It is true, when the heart is cleansed from all evil, the warfare within ceases. The struggle with the flesh, or inbred sin, or depravity, by whatever name it may be called, comes to an end when all antagonisms to God are expelled from the soul, and Christ reigns without a rival. But there are other enemies than those which exist within, against whom we shall have to fight strenuously to the end. “We wrestle not against flesh and blood, but against principalities, against powers, against the rulers of the darkness of this world, against spiritual wickedness (wicked spirits) in high places” [Ephesians 6:12]. This implies temptation, but temptation cannot be inconsistent with holiness, because Jesus was “in all points tempted like as we are, yet without sin” [Hebrews 4:15].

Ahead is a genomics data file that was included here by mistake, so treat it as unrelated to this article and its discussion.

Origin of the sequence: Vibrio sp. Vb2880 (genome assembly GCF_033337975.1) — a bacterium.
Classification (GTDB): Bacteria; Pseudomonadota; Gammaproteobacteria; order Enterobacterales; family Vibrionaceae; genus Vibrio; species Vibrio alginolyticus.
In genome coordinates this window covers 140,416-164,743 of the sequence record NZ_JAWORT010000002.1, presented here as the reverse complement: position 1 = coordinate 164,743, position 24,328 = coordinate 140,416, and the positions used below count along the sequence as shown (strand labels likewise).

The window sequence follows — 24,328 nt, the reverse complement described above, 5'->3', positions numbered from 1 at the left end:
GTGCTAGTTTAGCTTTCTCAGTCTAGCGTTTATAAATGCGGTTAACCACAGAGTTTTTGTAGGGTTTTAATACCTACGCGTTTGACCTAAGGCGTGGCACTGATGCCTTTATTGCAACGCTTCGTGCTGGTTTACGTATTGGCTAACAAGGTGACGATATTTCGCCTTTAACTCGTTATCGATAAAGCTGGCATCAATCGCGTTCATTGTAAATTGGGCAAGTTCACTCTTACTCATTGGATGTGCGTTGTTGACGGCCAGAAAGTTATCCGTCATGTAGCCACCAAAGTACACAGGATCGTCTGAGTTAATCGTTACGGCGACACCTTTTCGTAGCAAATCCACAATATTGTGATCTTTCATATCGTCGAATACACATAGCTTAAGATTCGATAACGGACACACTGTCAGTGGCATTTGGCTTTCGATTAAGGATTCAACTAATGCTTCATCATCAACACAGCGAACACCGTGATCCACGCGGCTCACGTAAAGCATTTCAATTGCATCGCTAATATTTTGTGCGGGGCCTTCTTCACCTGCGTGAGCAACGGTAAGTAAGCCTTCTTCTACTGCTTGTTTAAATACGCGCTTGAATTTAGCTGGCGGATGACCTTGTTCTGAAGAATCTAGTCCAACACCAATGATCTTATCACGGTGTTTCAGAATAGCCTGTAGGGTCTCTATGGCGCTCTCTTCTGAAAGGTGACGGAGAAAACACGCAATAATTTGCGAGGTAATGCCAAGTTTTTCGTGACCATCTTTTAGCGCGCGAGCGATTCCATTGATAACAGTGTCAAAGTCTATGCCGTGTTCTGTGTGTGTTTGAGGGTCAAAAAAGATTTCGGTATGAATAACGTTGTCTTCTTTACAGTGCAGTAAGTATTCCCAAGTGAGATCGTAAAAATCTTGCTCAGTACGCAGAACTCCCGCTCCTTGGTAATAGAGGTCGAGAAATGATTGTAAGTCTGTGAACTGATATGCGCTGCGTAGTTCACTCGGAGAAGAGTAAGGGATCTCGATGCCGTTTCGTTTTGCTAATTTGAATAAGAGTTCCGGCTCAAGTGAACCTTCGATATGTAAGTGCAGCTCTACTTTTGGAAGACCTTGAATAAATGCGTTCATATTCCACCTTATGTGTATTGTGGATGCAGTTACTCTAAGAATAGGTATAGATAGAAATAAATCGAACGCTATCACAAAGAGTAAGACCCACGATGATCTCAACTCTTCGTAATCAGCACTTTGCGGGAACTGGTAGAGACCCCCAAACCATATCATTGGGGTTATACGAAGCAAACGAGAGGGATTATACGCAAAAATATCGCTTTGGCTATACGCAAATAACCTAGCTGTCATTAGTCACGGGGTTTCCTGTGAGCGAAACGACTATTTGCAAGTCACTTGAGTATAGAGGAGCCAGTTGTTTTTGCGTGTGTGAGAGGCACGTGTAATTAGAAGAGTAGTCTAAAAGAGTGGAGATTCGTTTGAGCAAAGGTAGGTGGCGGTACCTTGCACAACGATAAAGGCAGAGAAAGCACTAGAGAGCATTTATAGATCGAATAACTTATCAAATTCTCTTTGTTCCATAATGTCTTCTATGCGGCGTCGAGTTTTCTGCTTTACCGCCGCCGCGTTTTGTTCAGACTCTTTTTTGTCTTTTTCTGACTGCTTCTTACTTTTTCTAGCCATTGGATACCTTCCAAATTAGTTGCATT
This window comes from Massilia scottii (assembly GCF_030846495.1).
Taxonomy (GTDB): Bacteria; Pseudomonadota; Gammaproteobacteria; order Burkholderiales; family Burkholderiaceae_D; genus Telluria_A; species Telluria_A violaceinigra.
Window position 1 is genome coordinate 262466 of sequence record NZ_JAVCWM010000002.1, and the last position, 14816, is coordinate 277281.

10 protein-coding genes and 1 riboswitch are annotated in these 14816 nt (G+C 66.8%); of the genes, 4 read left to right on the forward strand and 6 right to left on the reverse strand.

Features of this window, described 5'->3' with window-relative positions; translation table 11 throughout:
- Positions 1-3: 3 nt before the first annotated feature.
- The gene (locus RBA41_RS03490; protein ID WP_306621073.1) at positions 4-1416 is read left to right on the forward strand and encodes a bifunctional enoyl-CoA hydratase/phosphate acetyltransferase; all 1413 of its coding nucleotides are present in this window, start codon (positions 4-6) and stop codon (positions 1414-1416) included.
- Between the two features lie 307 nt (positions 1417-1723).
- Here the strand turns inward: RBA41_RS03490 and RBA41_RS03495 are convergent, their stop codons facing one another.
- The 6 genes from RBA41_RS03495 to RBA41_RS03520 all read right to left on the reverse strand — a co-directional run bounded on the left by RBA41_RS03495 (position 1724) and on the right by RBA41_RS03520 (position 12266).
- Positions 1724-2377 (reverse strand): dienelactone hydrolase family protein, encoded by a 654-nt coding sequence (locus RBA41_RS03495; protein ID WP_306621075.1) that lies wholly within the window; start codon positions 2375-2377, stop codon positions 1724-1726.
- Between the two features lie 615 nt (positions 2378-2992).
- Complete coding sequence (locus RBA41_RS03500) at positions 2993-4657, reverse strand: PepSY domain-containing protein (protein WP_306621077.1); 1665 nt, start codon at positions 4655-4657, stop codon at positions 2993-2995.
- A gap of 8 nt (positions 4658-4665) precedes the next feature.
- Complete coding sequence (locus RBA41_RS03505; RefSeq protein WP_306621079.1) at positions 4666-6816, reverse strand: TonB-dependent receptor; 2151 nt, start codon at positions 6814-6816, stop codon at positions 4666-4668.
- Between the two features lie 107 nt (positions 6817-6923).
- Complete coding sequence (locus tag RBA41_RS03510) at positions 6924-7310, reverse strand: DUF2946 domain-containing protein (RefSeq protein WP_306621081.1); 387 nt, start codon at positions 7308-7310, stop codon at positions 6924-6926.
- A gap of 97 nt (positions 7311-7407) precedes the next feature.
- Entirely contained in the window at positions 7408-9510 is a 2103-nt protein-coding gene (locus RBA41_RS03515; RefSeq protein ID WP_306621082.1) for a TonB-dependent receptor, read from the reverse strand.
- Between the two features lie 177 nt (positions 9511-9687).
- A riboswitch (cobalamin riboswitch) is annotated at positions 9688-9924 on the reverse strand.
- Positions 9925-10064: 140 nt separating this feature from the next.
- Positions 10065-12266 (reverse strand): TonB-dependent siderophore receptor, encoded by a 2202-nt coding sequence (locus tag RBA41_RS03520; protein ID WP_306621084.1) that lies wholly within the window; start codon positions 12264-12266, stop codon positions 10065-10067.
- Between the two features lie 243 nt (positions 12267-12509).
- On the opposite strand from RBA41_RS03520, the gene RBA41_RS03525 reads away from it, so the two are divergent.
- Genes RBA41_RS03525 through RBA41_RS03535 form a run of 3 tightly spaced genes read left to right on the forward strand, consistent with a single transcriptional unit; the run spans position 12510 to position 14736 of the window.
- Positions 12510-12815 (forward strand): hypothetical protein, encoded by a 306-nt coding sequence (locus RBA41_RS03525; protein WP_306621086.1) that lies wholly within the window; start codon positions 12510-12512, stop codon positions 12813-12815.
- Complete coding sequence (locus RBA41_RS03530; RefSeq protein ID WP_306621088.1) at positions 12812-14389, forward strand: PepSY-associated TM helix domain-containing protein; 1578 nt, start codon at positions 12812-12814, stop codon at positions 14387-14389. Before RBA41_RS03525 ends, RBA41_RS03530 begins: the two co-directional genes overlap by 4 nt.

The Christian life is a long battle, but that fact does not imply that we are sinful, or inclined to sin. The nearer we live to God, the thicker and faster will Satan’s arrows fly. Some Christians do not live near enough to God to be the subject of a downright spiritual struggle. There is no better evidence of grace and progress than that we are much harassed by Satan’s emissaries. He does not need to employ his forces against nominal and inconsistent professors of religion. Severe temptation often precedes, or follows, special and signal blessing. Christ’s great battle with Apollyon occurred immediately after the descent of the Holy Ghost at His Baptism. As soon as He had received the signal anointing, which was to prepare Him for His great mission, “then was Jesus led up of the Spirit into the wilderness to be tempted of the devil” [Matthew 4:1]. His temptation was evidently a part of the Divine plan, not only permitted, but arranged for. Experience was gained in His conflict with Satan, which could not have been obtained in any other way. Having “suffered being tempted,” [Hebrews 2:18] He is now able to succour those who are tempted as would have been impossible had He not resisted Satan’s fiery darts Himself.